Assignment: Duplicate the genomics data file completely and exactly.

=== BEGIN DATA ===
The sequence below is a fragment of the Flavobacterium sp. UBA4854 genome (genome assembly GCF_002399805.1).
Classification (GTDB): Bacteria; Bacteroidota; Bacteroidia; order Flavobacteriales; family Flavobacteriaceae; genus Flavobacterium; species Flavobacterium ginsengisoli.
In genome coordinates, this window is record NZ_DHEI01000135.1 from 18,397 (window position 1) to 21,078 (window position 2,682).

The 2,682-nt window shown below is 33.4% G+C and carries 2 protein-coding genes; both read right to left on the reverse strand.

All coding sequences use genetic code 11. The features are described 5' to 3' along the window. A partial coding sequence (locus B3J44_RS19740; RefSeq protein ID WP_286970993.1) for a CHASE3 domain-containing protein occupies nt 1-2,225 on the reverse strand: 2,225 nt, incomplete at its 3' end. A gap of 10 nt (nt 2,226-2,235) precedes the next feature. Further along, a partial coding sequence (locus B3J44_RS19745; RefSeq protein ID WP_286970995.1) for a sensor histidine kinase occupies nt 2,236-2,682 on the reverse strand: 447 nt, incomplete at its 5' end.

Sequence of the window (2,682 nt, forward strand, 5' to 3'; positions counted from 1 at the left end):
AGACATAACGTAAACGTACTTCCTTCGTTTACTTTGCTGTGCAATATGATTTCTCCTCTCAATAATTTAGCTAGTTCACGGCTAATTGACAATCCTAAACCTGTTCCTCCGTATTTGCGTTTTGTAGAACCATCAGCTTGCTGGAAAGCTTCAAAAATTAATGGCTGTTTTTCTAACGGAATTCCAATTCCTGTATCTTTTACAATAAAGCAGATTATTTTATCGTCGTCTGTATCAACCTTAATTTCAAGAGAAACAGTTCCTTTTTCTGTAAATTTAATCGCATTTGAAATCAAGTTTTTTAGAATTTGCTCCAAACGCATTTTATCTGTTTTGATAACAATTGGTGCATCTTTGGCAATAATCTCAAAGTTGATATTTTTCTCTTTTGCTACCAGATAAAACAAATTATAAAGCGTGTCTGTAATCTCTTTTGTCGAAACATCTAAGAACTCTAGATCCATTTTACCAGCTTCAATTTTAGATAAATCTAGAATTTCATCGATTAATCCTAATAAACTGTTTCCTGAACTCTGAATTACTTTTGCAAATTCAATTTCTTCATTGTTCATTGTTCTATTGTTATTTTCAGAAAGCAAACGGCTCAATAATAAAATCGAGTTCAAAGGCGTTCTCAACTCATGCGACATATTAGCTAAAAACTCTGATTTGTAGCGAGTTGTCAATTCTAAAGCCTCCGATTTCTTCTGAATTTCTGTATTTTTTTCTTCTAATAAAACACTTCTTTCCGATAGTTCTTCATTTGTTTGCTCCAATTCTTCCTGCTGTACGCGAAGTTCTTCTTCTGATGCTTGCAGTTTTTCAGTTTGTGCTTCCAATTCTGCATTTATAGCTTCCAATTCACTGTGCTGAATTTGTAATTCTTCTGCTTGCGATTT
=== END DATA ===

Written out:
The sequence below is a fragment of the Flavobacterium sp. UBA4854 genome (genome assembly GCF_002399805.1).
Classification (GTDB): Bacteria; Bacteroidota; Bacteroidia; order Flavobacteriales; family Flavobacteriaceae; genus Flavobacterium; species Flavobacterium ginsengisoli.
In genome coordinates, this window is record NZ_DHEI01000135.1 from 18,397 (window position 1) to 21,078 (window position 2,682).

The 2,682-nt window shown below is 33.4% G+C and carries 2 protein-coding genes; both read right to left on the reverse strand.

All coding sequences use genetic code 11. The features are described 5' to 3' along the window. A partial coding sequence (locus B3J44_RS19740; RefSeq protein ID WP_286970993.1) for a CHASE3 domain-containing protein occupies nt 1-2,225 on the reverse strand: 2,225 nt, incomplete at its 3' end. A gap of 10 nt (nt 2,226-2,235) precedes the next feature. Further along, a partial coding sequence (locus B3J44_RS19745; RefSeq protein ID WP_286970995.1) for a sensor histidine kinase occupies nt 2,236-2,682 on the reverse strand: 447 nt, incomplete at its 5' end.

Sequence of the window (2,682 nt, forward strand, 5' to 3'; positions counted from 1 at the left end):
AGACATAACGTAAACGTACTTCCTTCGTTTACTTTGCTGTGCAATATGATTTCTCCTCTCAATAATTTAGCTAGTTCACGGCTAATTGACAATCCTAAACCTGTTCCTCCGTATTTGCGTTTTGTAGAACCATCAGCTTGCTGGAAAGCTTCAAAAATTAATGGCTGTTTTTCTAACGGAATTCCAATTCCTGTATCTTTTACAATAAAGCAGATTATTTTATCGTCGTCTGTATCAACCTTAATTTCAAGAGAAACAGTTCCTTTTTCTGTAAATTTAATCGCATTTGAAATCAAGTTTTTTAGAATTTGCTCCAAACGCATTTTATCTGTTTTGATAACAATTGGTGCATCTTTGGCAATAATCTCAAAGTTGATATTTTTCTCTTTTGCTACCAGATAAAACAAATTATAAAGCGTGTCTGTAATCTCTTTTGTCGAAACATCTAAGAACTCTAGATCCATTTTACCAGCTTCAATTTTAGATAAATCTAGAATTTCATCGATTAATCCTAATAAACTGTTTCCTGAACTCTGAATTACTTTTGCAAATTCAATTTCTTCATTGTTCATTGTTCTATTGTTATTTTCAGAAAGCAAACGGCTCAATAATAAAATCGAGTTCAAAGGCGTTCTCAACTCATGCGACATATTAGCTAAAAACTCTGATTTGTAGCGAGTTGTCAATTCTAAAGCCTCCGATTTCTTCTGAATTTCTGTATTTTTTTCTTCTAATAAAACACTTCTTTCCGATAGTTCTTCATTTGTTTGCTCCAATTCTTCCTGCTGTACGCGAAGTTCTTCTTCTGATGCTTGCAGTTTTTCAGTTTGTGCTTCCAATTCTGCATTTATAGCTTCCAATTCACTGTGCTGAATTTGTAATTCTTCTGCTTGCGATTT